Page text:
“Succession” has a simple premise: It’s a show about rich people creating schemes and playing games to gain power and money, despite who or what they might destroy along the way. It doesn’t sound particularly unique, and prior to its many accolades, I wasn’t especially drawn to this show. But throughout its three-season (and ongoing) run and one long winter break binge, I’ve found that there’s something particularly enticing about this surprisingly addictive show.
At its core, “Succession” is about the Roy family. Logan Roy (Brian Cox, “Blade Runner: Black Lotus”), is the business/media tycoon who’s built an empire through his media and amusement park operation, Waystar Royco, for decades. Connor (Alan Ruck, “Twister”), Kendall (Jeremy Strong, “The Trial of the Chicago 7”), Roman (Kieran Culkin, “Scott Pilgrim vs. the World”) and Siobhan “Shiv” Roy (Sarah Snook, “Steve Jobs”) are his four kids who are trying desperately to take over.
In every episode, it’s obvious that the Roys are deeply out of touch with reality. All four kids grew up with money, and any mistake they ever made was easily swept under the rug by their father and his eagle-eyed PR team. When Roman taunts an underprivileged young boy by ripping up a million-dollar check in his face, Logan immediately sends his team to pay off the family and have them sign a non-disclosure agreement. He covers their tracks, but not because he’s a good father. He constantly threatens, insults and manipulates his children. He intimidates them into submission and gaslights them to preserve his own image as a father. The day after slapping Roman in a fit of rage, Logan claims it was an accident, asking, “Did I even make contact?” In fact, Logan does all this not out of pure love for his children, but to maintain the position of power he’s already sacrificed so much to have.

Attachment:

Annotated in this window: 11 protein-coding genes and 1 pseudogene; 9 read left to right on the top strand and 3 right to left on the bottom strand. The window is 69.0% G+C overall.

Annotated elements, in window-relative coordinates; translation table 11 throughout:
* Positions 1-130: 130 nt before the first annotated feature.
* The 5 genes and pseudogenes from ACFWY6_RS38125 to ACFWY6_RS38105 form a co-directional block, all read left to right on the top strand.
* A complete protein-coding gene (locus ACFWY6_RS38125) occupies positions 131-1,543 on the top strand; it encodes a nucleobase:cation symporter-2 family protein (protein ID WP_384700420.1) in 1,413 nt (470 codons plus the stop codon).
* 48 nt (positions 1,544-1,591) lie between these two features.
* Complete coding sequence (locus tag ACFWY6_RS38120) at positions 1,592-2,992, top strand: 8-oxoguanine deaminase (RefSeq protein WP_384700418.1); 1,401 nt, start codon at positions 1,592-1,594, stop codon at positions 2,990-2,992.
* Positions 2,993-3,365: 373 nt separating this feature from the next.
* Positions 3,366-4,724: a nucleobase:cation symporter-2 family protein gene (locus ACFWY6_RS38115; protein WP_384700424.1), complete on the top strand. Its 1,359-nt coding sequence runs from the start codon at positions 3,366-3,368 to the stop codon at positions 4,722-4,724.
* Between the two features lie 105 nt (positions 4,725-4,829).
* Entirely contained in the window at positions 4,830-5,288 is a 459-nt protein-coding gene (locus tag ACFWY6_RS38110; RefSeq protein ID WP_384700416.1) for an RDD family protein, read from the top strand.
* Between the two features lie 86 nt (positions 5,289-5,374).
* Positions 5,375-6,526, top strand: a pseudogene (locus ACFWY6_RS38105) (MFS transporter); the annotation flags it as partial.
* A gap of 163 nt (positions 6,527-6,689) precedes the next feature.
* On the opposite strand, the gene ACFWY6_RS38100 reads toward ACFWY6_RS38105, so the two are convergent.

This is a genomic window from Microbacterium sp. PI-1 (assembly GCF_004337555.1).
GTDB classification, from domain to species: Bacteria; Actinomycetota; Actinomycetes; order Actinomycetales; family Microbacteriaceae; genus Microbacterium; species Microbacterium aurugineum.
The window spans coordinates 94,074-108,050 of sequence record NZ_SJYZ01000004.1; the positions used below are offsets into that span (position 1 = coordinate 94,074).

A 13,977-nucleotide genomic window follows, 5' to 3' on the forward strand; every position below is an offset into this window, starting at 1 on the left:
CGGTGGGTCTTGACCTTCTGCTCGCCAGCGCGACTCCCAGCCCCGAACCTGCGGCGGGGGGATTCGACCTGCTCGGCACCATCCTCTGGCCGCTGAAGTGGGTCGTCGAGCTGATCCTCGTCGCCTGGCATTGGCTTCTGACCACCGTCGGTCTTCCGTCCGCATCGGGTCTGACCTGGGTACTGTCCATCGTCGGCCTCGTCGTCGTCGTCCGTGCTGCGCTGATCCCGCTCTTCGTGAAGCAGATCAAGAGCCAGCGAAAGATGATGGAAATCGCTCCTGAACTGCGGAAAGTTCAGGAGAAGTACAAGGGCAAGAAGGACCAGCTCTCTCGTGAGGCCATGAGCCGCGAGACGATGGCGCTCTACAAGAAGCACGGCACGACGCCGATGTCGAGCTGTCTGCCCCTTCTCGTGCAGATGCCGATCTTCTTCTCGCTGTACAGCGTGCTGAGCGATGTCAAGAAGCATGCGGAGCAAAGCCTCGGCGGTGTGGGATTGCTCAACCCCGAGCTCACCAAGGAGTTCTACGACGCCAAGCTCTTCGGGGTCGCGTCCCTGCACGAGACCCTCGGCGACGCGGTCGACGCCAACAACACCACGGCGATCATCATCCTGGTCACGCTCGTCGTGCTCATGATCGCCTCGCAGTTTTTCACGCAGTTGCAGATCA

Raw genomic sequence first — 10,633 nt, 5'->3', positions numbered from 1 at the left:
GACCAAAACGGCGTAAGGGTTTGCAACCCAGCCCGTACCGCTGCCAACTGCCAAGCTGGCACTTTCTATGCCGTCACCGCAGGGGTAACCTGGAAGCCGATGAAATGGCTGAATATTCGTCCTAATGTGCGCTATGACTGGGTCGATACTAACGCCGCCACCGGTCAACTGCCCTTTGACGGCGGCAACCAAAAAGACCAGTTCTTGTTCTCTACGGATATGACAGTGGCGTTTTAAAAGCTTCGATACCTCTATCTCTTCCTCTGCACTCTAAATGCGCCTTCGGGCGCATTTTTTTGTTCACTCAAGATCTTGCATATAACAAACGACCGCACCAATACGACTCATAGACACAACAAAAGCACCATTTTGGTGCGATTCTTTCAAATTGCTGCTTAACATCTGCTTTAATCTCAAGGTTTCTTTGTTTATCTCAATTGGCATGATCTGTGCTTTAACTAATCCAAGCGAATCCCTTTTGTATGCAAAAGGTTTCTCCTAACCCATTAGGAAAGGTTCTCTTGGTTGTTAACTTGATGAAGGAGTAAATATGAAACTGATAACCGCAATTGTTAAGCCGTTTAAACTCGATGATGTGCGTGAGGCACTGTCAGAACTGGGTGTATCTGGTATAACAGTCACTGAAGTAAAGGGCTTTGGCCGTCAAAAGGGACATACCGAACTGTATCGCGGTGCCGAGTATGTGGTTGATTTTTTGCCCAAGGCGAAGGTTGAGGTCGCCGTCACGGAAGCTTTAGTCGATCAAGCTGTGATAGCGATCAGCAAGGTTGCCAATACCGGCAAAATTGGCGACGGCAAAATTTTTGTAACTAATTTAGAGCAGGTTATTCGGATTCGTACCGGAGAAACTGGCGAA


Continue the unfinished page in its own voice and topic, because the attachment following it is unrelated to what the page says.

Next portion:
By revealing how Logan and his children turn every action into a business scheme or a game to accumulate power, the show makes clear that this level of untouchable power and money is not achievable without sacrifice and incredibly intentional, atrocious actions.
This isn’t necessarily groundbreaking information. I’ve often wondered about what terrible things people like Jeff Bezos, Bill Gates and countless other untouchable rich people have done to get to the point they’re at today. I know there must be something. Like with the Roy family, however, the public may never be privy to exactly what that something is.
The freshness of this show lies in the abundance of unflinching details. “Succession” refuses to provide the viewer with economic escapism. Other shows about the lives of rich people, like “Gossip Girl” and “Keeping Up with the Kardashians,” force the viewer to look up at the lives of the wealthy from down below. These shows consist of B-Roll shots of Ferraris, lavish penthouses and elite vacation spots I’ve never even heard of. Sure, bad things happen, but they seem minute compared to what they have. People enjoy these shows because even though we know we’re on the outside, it’s nice to imagine a life where we can be rich and where our biggest problem is dropping a diamond earring in the clear blue waters of the Tahitian ocean.